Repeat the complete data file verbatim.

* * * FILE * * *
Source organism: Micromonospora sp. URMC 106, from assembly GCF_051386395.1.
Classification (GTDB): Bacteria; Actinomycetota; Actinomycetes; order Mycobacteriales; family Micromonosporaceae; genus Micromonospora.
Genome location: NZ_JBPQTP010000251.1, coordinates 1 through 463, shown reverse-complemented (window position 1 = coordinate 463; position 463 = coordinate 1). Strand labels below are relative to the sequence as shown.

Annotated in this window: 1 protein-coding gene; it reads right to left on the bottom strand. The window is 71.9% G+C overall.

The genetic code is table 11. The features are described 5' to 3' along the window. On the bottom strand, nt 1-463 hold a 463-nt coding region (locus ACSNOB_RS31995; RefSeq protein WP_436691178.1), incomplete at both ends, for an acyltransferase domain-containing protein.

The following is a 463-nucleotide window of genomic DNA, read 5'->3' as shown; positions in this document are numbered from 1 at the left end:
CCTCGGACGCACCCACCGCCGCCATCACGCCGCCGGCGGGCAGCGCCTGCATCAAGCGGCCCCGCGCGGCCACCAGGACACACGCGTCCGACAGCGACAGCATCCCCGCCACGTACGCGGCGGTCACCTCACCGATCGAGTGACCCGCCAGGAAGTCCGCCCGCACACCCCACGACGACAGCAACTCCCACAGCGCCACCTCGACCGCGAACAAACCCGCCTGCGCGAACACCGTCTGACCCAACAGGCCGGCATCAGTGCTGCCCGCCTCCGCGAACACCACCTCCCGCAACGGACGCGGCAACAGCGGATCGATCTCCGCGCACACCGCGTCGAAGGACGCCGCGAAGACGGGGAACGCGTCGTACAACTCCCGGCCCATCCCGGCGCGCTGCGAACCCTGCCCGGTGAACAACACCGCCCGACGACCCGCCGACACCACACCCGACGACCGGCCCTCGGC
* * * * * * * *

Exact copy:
Source organism: Micromonospora sp. URMC 106, from assembly GCF_051386395.1.
Classification (GTDB): Bacteria; Actinomycetota; Actinomycetes; order Mycobacteriales; family Micromonosporaceae; genus Micromonospora.
Genome location: NZ_JBPQTP010000251.1, coordinates 1 through 463, shown reverse-complemented (window position 1 = coordinate 463; position 463 = coordinate 1). Strand labels below are relative to the sequence as shown.

Annotated in this window: 1 protein-coding gene; it reads right to left on the bottom strand. The window is 71.9% G+C overall.

The genetic code is table 11. The features are described 5' to 3' along the window. On the bottom strand, nt 1-463 hold a 463-nt coding region (locus ACSNOB_RS31995; RefSeq protein WP_436691178.1), incomplete at both ends, for an acyltransferase domain-containing protein.

The following is a 463-nucleotide window of genomic DNA, read 5'->3' as shown; positions in this document are numbered from 1 at the left end:
CCTCGGACGCACCCACCGCCGCCATCACGCCGCCGGCGGGCAGCGCCTGCATCAAGCGGCCCCGCGCGGCCACCAGGACACACGCGTCCGACAGCGACAGCATCCCCGCCACGTACGCGGCGGTCACCTCACCGATCGAGTGACCCGCCAGGAAGTCCGCCCGCACACCCCACGACGACAGCAACTCCCACAGCGCCACCTCGACCGCGAACAAACCCGCCTGCGCGAACACCGTCTGACCCAACAGGCCGGCATCAGTGCTGCCCGCCTCCGCGAACACCACCTCCCGCAACGGACGCGGCAACAGCGGATCGATCTCCGCGCACACCGCGTCGAAGGACGCCGCGAAGACGGGGAACGCGTCGTACAACTCCCGGCCCATCCCGGCGCGCTGCGAACCCTGCCCGGTGAACAACACCGCCCGACGACCCGCCGACACCACACCCGACGACCGGCCCTCGGC